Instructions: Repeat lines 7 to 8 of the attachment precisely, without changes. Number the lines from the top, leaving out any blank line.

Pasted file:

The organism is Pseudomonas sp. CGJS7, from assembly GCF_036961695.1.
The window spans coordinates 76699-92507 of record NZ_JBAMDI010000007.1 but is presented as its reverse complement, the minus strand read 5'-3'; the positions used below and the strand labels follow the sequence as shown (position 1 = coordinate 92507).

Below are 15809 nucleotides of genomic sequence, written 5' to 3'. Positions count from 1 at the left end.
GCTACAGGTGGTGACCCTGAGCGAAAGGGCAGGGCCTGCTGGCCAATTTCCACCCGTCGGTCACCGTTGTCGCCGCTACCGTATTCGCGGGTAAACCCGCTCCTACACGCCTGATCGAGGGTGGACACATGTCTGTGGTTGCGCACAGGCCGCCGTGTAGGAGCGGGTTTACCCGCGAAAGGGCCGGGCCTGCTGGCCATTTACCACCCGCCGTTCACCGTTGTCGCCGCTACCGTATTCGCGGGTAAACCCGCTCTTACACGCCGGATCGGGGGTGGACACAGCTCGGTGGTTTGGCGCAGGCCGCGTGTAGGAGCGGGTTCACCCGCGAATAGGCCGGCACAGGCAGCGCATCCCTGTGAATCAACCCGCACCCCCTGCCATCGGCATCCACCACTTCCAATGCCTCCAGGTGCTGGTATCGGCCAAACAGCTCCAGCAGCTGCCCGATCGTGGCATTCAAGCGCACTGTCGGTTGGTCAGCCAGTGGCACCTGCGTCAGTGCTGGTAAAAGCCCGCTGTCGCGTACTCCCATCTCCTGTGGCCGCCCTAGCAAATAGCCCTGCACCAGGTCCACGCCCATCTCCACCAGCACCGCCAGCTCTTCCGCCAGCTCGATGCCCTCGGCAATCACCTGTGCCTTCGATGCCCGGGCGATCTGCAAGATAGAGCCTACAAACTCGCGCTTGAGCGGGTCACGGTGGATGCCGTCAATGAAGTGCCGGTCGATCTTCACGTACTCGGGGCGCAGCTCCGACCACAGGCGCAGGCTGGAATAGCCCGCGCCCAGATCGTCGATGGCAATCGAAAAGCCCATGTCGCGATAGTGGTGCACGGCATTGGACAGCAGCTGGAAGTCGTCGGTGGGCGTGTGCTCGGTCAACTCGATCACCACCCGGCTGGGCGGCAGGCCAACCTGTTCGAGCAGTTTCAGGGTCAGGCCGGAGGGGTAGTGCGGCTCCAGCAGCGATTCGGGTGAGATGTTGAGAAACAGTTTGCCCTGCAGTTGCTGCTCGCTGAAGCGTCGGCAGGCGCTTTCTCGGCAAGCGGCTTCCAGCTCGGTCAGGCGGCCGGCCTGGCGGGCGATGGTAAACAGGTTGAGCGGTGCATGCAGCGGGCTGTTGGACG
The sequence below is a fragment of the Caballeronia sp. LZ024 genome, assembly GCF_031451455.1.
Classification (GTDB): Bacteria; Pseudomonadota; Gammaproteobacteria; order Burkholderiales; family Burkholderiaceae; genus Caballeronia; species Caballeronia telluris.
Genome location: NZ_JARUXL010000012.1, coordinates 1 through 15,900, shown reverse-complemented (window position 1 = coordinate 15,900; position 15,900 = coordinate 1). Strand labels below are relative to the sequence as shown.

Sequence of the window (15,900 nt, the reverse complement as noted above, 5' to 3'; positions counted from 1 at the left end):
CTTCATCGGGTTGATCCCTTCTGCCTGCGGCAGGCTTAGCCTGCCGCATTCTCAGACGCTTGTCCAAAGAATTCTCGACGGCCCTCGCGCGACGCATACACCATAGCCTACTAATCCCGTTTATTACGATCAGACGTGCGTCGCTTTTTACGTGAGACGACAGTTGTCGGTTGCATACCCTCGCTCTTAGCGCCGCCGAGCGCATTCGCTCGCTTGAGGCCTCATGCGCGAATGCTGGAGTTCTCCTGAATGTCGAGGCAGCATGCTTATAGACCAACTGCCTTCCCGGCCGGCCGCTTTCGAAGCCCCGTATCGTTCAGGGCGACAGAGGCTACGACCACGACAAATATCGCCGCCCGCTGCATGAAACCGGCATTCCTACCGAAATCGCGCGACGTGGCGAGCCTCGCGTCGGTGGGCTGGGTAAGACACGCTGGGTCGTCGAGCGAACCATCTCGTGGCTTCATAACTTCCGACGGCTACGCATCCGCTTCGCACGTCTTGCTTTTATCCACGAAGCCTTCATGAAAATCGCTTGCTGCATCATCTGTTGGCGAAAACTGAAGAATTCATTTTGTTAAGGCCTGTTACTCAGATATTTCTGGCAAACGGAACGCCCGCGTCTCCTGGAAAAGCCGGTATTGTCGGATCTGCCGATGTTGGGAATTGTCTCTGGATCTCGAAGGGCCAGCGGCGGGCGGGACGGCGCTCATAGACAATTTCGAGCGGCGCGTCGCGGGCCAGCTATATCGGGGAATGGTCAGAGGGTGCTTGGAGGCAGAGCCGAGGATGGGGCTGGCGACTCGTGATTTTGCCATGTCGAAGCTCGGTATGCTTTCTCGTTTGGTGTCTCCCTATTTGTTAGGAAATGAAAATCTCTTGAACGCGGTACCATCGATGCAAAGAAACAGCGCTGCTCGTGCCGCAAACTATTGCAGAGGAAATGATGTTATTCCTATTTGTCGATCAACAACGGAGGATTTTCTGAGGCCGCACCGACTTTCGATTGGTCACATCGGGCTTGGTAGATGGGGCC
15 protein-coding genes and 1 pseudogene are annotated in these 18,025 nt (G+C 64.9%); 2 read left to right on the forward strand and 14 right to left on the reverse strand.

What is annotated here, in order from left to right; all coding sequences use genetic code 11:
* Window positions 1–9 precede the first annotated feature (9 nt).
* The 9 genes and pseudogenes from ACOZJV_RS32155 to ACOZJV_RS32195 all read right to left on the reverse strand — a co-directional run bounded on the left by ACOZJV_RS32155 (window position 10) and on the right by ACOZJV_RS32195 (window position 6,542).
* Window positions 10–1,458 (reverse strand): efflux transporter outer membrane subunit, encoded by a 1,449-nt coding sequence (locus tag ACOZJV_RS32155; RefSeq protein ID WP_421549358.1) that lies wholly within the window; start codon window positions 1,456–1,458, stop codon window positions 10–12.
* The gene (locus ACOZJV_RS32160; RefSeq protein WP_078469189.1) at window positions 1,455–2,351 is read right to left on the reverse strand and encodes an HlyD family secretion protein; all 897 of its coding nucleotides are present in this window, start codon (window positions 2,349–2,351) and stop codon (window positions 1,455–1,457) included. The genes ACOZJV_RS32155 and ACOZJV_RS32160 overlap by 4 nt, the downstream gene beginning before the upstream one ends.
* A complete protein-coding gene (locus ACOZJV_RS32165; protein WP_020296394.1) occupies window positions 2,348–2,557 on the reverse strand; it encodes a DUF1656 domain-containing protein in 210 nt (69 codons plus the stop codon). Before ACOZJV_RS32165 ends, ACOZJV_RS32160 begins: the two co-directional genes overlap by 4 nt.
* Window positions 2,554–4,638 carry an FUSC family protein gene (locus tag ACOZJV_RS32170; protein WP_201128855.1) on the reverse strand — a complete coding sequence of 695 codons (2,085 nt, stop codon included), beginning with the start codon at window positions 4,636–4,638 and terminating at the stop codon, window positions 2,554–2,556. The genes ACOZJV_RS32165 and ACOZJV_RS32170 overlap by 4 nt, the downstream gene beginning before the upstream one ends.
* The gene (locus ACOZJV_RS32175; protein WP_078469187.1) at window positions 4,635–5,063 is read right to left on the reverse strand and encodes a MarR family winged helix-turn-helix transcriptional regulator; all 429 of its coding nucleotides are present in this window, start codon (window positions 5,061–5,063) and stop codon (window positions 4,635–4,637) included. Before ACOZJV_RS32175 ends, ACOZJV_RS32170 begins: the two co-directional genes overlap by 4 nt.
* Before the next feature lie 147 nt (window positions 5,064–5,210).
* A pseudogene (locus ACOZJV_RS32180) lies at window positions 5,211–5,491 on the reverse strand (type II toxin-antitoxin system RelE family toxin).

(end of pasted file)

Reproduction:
Genome location: NZ_JARUXL010000012.1, coordinates 1 through 15,900, shown reverse-complemented (window position 1 = coordinate 15,900; position 15,900 = coordinate 1). Strand labels below are relative to the sequence as shown.

Sequence of the window (15,900 nt, the reverse complement as noted above, 5' to 3'; positions counted from 1 at the left end):